Senator Elizabeth Warren is rolling out her ‘Medicare for All’ plan, which is likely to impact Americans working in the health industry. While speaking on the campaign trail on Friday, Warren touted her $52 trillion proposals.
Her remarks came in response to concerns about how she would fund a single-payer public insurance system. The senator is now being pressed on what would happen to those who work in the private health insurance industry. She has said the answer is to simply move people around. [RELATED: Ukraine ‘Whistleblower’ Legal Team Threatens Legal Action Against Journalists]
“Some of the people currently working in health insurance will work in other parts of insurance — some will work for Medicaid,” stated Warren. “No one gets left behind.”
Critics were quick to point out that health insurance differs vastly from the other opportunities she suggested, such as auto insurance. Warren’s plan also claimed to keep spending in place without taking into account the cost of private citizens’ transition into the new system. [RELATED: BREAKING: DOJ Releases 500 Pages Of Mueller Investigation Memos]
I did my homework, and I got the experts to check my math. My plan to pay for #MedicareForAll will ensure everyone has full health coverage and put $11 trillion back in the pockets of American families. Here’s how. pic.twitter.com/JcFdCzY8ZP
— Elizabeth Warren (@ewarren) November 3, 2019
Here is what the National Review wrote:
“Warren certainly implied that she would raise middle-class taxes — she says she’s committed to cutting overall costs for middle-class families, mirroring Sanders’s higher-taxes-lower-costs rationale — but she refused to state, for the record, that she would.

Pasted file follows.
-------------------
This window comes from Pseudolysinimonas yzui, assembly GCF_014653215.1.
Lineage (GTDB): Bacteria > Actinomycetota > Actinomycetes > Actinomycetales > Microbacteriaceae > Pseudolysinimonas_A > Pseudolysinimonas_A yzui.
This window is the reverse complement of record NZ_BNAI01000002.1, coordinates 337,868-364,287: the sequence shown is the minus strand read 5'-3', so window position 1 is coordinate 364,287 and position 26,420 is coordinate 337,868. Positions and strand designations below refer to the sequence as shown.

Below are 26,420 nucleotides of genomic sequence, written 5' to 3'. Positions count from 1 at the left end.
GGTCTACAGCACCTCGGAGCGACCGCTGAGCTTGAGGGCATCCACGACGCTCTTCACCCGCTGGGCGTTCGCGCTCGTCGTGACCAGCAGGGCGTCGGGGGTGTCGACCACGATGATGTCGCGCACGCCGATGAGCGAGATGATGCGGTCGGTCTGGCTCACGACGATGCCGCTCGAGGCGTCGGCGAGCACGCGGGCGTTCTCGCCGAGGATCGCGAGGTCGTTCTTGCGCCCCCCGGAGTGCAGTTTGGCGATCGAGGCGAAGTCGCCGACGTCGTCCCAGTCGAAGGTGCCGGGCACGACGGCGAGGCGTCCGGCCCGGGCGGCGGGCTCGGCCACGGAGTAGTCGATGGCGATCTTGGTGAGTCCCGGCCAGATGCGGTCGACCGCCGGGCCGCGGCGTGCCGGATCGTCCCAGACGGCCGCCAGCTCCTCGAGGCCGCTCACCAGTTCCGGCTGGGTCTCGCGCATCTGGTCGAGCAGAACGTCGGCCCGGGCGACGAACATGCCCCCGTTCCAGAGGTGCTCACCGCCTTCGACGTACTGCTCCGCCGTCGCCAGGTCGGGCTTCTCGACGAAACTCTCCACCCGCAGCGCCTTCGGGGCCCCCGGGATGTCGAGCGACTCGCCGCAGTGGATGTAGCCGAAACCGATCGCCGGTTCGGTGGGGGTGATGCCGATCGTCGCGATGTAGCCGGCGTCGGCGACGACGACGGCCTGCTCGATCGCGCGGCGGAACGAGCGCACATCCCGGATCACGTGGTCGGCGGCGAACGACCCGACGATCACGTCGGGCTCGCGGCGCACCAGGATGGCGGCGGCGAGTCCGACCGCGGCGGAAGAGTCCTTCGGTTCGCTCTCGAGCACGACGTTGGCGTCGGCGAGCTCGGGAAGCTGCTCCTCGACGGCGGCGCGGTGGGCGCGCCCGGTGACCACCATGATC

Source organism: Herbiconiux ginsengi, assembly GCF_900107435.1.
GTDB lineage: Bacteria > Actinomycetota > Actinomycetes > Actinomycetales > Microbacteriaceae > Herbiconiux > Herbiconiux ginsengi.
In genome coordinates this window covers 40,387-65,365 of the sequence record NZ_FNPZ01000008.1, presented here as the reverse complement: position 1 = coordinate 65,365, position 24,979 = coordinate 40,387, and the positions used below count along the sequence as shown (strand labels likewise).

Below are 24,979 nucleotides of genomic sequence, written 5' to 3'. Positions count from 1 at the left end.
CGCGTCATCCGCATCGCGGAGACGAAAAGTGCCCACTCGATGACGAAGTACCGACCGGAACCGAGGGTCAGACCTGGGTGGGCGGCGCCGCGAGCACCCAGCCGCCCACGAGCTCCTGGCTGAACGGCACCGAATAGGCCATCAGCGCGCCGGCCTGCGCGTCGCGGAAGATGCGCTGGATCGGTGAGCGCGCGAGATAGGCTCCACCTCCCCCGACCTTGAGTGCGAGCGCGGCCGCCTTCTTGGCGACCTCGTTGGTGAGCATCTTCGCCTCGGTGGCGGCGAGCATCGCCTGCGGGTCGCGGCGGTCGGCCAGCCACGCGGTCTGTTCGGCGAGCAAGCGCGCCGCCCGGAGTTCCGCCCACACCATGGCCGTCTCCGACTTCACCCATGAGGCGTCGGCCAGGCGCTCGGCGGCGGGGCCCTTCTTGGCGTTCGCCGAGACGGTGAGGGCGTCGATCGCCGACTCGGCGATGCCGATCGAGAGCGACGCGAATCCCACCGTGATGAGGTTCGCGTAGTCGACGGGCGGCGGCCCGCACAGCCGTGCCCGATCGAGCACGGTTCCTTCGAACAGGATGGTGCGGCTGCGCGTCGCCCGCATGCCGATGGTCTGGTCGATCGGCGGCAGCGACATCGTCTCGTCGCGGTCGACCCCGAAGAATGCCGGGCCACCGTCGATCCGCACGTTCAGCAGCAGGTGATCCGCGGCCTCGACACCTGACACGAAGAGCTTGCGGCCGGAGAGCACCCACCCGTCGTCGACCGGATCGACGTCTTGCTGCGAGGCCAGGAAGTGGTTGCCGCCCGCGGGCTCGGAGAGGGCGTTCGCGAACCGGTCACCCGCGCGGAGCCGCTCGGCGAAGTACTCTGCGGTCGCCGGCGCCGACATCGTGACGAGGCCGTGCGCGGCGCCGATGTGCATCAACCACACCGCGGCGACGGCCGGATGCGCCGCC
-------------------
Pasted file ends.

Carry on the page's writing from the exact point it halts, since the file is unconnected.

This is a lie. It’s a lie by omission, but it’s a lie nonetheless. To implement her plan, Warren would have no choice but to raise taxes on the middle class. Moving to a single-payer health-care system would require the imposition of a significant tax increase on millions of middle-income earners.
Democrats often cite Western Europe in defense of their domestic agenda. It would behoove them to know what middle-class tax rates look like in those countries.
No sooner did Warren dodge than the media advanced defenses on her behalf. Does Warren’s equivocation on a matter so central to her domestic agenda reflect poorly on her? No, say pundits, who have since insisted that the fault for Warren’s evasion lies not with the candidate but instead with those who would deign to ask her such a question in the first place…”
Additionally, Mayor Pete Buttigieg has questioned her plan and the claims of its advocates. During a Sunday interview, the mayor was critical of the so-called ‘universal healthcare’ plan. He questioned the authority of the proposal and its aim to make decisions for everyone in the U.S.
“I think it could very well be the long-term destination, but there has to be some humility in our policy here,” stated Buttigieg. “Let’s put this out there and see if it’s really the best plan for everybody.”
He was also skeptical of the high-cost estimates and how it will be paid for.
“Well, the math is certainly controversial,” said Buttigieg. “Again, there are variations in the estimates — in the trillions and trillions of dollars.” [RELATED: PATRIOTS: House Republicans, Former White House Officials Spar With Rep. Schiff Over Closed-Door Testimonies [VIDEO]
The mayor has introduced his own take on healthcare, which includes a choice to opt into a similar nationwide Medicare plan.